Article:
Something to Be Thankful For: Land Trusts

A magnificent 200-year-old oak tree named, “John’s Oak” at the St. Simons Island.

When we asked our partners at the St. Simons Land Trust about what they’ve been thankful for this year they told us that the opportunity to operate a land trust in one of coastal Georgia’s most diverse ecosystems is something to be thankful for in and of itself. Land trusts are a really important conservation tool–in addition to public lands–and we wanted to take a moment to help explain how they work and why we should all be thankful for them!

The Basics: There are roughly 1,000 land trusts in the nation of those, nearly 400 are accredited (including the St. Simons Land Trust!). This is an extremely rigorous process that has to be reapplied for every five years.

Broadly, land trusts can:

  • Purchase land through fundraising
  • Have land donated to them
  • Hold a conservation easement on a piece of land owned by someone else. A conservation easement is a voluntary legal agreement between a landowner and a land trust or government agency that permanently limits uses of the land in order to protect its conservation values. 

What Makes Land Trusts Unique: According to the Tall Pines Conservancy, many land trusts work cooperatively with government agencies by acquiring or managing land, researching conservation needs and priorities, or assisting in the development of open space plans. However, because they are private organizations, land trusts can be more flexible than public agencies – and can act more quickly – in conserving important lands.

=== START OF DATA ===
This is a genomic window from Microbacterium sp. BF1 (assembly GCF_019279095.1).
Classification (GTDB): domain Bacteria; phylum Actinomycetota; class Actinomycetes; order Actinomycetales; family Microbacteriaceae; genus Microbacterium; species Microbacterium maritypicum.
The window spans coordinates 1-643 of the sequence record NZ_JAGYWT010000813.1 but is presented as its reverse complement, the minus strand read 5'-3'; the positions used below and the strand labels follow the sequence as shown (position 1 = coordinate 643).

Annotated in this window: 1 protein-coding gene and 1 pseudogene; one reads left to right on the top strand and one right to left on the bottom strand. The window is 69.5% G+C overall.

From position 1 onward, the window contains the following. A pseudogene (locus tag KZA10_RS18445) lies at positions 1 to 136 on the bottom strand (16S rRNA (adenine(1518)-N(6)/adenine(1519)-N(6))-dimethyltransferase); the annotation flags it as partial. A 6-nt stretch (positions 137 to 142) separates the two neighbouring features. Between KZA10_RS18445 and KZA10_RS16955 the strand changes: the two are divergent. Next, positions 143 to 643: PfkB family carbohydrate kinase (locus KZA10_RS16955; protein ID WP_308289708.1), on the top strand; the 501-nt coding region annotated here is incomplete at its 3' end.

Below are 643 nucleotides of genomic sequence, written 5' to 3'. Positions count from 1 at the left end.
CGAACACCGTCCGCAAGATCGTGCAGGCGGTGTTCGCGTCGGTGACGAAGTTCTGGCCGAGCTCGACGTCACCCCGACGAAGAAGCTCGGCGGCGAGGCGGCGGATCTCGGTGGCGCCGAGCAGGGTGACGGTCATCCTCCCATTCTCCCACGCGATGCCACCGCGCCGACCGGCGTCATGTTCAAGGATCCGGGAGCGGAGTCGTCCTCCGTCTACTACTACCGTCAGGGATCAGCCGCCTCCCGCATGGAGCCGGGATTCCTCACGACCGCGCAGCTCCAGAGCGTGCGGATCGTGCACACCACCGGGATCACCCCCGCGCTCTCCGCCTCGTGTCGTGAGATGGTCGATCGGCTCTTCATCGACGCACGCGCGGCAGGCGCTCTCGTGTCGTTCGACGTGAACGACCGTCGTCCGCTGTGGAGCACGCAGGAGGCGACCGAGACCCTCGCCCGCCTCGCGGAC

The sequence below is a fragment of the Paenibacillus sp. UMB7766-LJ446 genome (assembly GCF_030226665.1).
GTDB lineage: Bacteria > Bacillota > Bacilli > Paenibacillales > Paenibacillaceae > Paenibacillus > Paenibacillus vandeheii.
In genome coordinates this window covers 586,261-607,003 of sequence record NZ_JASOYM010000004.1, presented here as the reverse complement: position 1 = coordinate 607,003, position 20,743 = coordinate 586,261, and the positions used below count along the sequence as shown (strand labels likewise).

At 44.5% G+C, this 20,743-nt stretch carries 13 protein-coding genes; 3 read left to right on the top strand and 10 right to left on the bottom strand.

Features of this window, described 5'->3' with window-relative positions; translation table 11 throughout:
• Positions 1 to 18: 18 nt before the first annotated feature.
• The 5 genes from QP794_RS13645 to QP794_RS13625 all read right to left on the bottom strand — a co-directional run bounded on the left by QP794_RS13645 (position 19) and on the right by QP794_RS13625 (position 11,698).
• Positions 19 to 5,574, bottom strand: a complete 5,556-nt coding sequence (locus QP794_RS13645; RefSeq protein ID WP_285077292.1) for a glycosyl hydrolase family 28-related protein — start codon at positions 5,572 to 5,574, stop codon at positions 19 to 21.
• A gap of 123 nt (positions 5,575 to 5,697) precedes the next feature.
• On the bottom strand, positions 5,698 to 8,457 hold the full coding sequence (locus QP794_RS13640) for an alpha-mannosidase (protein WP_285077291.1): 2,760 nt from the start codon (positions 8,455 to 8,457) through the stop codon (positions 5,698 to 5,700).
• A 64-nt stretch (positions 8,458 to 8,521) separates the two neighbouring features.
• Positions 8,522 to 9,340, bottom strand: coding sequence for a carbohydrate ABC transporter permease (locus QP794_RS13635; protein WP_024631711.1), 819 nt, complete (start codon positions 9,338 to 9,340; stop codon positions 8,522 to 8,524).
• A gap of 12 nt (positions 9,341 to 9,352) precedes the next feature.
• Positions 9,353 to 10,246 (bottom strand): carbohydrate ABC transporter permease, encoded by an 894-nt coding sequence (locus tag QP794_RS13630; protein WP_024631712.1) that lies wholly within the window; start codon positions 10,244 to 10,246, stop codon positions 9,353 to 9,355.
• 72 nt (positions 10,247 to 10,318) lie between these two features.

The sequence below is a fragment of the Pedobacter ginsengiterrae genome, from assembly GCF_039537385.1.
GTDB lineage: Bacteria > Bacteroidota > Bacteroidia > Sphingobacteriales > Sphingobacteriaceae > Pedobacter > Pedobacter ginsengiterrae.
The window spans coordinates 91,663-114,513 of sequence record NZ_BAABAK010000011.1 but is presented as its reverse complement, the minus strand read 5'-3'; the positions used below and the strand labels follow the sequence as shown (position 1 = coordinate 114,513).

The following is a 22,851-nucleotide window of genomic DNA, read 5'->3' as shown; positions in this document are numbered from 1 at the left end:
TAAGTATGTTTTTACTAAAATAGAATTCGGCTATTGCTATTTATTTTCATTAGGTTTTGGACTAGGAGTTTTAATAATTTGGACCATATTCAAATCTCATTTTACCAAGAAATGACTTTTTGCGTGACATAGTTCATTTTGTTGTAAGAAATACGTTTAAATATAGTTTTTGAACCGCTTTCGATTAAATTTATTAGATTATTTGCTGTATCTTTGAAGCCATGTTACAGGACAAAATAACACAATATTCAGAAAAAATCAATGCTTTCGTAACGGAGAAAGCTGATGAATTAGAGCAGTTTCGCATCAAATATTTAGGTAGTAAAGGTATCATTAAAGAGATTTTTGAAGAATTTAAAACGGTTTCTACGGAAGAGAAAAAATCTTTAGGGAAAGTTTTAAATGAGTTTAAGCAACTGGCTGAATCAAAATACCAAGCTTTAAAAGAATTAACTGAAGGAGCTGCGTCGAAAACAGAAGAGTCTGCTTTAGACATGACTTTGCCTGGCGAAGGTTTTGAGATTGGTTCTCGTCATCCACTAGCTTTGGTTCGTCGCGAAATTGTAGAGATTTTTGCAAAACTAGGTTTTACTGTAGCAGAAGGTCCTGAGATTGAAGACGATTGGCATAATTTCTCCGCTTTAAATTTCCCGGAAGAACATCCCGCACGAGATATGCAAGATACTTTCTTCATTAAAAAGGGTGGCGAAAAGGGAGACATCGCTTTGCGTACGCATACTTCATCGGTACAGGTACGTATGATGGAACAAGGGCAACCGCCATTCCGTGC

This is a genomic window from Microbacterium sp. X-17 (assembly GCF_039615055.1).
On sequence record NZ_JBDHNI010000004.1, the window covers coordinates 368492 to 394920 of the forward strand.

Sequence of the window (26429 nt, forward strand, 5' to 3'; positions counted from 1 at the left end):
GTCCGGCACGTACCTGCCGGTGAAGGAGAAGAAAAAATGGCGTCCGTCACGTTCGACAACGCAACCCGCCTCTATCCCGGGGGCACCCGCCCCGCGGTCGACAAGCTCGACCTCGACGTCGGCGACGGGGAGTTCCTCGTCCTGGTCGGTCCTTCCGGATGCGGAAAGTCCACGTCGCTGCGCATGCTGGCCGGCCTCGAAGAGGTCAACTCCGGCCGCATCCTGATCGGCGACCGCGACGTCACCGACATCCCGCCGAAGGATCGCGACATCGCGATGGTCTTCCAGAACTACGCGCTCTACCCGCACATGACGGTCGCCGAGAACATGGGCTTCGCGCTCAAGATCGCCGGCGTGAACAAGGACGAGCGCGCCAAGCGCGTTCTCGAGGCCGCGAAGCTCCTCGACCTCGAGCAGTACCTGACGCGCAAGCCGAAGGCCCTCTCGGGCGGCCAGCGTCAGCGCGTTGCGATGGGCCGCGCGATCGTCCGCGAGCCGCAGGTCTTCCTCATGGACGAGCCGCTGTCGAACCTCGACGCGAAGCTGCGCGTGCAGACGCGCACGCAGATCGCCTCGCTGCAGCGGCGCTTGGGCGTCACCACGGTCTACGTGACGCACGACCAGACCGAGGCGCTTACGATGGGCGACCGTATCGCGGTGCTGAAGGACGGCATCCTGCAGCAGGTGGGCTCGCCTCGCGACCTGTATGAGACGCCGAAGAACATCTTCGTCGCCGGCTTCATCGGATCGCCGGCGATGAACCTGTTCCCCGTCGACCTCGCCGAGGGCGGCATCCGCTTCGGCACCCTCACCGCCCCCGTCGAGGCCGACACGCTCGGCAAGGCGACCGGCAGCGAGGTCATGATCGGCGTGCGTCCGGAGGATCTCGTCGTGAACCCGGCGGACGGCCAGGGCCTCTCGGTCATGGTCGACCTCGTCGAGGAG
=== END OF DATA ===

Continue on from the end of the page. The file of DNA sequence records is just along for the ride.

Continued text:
Why Land Conservation Matters: We write a lot about the importance of protecting nature. There are a lot of benefits that healthy and protected ecosystems provide, in short they,

  • Help filter our air and water
  • Absorb carbon emissions
  • Conserve wildlife habitat
  • Protect cultural and historical assets
  • Provide places to reflect and recreate
  • Provide natural spaces for educational opportunities
  • Provide protection from natural disasters, such as floods and droughts

For landowners, conservation through a land trust also has financial benefits in addition to environmental ones, including:

  • Income tax deductions derived from loss of development rights
  • Lower property tax
  • Lower estate tax when passing property on to a family member

Why This Matters: Land trusts across the nation have conserved a staggering 56 million acres, an area of protected land that is double the size of all the land in national parks across the lower 48 states. The success of these conservation stats result from, in part, an increased number of land trusts at work in more areas of the country, with more staff and more volunteers. This success also relies on stable federal conservation incentives, along with a variety of state and local policies that support conservation.

Are you interested in volunteering for a land trust? Find one in your area and get out there!

Go Deeper: Take a walk through St. Simon’s Land Trust and get a sense of how dedicated its volunteers are to its preservation.

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